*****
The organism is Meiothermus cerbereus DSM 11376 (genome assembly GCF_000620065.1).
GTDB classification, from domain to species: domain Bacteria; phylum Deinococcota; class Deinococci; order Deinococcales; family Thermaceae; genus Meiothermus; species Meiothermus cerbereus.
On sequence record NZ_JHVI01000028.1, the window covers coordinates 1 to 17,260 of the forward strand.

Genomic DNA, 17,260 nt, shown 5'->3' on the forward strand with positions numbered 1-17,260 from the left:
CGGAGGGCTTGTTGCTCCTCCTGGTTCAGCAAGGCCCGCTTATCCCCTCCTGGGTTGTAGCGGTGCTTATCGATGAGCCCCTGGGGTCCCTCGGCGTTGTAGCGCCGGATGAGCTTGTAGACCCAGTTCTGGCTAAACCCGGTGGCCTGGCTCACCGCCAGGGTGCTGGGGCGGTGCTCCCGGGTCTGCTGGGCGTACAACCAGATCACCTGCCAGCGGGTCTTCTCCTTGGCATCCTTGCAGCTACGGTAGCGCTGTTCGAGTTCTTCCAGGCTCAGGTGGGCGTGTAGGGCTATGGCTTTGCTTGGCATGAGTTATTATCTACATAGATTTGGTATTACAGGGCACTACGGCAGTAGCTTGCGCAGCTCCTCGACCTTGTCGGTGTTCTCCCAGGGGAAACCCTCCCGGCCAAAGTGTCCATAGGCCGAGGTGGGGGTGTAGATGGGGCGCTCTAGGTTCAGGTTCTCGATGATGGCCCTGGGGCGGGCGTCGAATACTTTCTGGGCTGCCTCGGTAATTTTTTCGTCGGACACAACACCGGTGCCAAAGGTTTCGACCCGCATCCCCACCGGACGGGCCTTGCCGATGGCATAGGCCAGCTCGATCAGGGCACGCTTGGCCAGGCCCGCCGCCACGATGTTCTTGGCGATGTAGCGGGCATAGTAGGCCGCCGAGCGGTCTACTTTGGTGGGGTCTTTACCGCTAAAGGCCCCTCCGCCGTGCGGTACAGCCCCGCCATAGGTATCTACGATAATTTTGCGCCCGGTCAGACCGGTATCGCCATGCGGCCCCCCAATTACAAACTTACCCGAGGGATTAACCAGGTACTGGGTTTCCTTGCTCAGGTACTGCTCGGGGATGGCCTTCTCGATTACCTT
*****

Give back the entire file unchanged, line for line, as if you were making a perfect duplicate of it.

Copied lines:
The organism is Meiothermus cerbereus DSM 11376 (genome assembly GCF_000620065.1).
GTDB classification, from domain to species: domain Bacteria; phylum Deinococcota; class Deinococci; order Deinococcales; family Thermaceae; genus Meiothermus; species Meiothermus cerbereus.
On sequence record NZ_JHVI01000028.1, the window covers coordinates 1 to 17,260 of the forward strand.

Genomic DNA, 17,260 nt, shown 5'->3' on the forward strand with positions numbered 1-17,260 from the left:
CGGAGGGCTTGTTGCTCCTCCTGGTTCAGCAAGGCCCGCTTATCCCCTCCTGGGTTGTAGCGGTGCTTATCGATGAGCCCCTGGGGTCCCTCGGCGTTGTAGCGCCGGATGAGCTTGTAGACCCAGTTCTGGCTAAACCCGGTGGCCTGGCTCACCGCCAGGGTGCTGGGGCGGTGCTCCCGGGTCTGCTGGGCGTACAACCAGATCACCTGCCAGCGGGTCTTCTCCTTGGCATCCTTGCAGCTACGGTAGCGCTGTTCGAGTTCTTCCAGGCTCAGGTGGGCGTGTAGGGCTATGGCTTTGCTTGGCATGAGTTATTATCTACATAGATTTGGTATTACAGGGCACTACGGCAGTAGCTTGCGCAGCTCCTCGACCTTGTCGGTGTTCTCCCAGGGGAAACCCTCCCGGCCAAAGTGTCCATAGGCCGAGGTGGGGGTGTAGATGGGGCGCTCTAGGTTCAGGTTCTCGATGATGGCCCTGGGGCGGGCGTCGAATACTTTCTGGGCTGCCTCGGTAATTTTTTCGTCGGACACAACACCGGTGCCAAAGGTTTCGACCCGCATCCCCACCGGACGGGCCTTGCCGATGGCATAGGCCAGCTCGATCAGGGCACGCTTGGCCAGGCCCGCCGCCACGATGTTCTTGGCGATGTAGCGGGCATAGTAGGCCGCCGAGCGGTCTACTTTGGTGGGGTCTTTACCGCTAAAGGCCCCTCCGCCGTGCGGTACAGCCCCGCCATAGGTATCTACGATAATTTTGCGCCCGGTCAGACCGGTATCGCCATGCGGCCCCCCAATTACAAACTTACCCGAGGGATTAACCAGGTACTGGGTTTCCTTGCTCAGGTACTGCTCGGGGATGGCCTTCTCGATTACCTT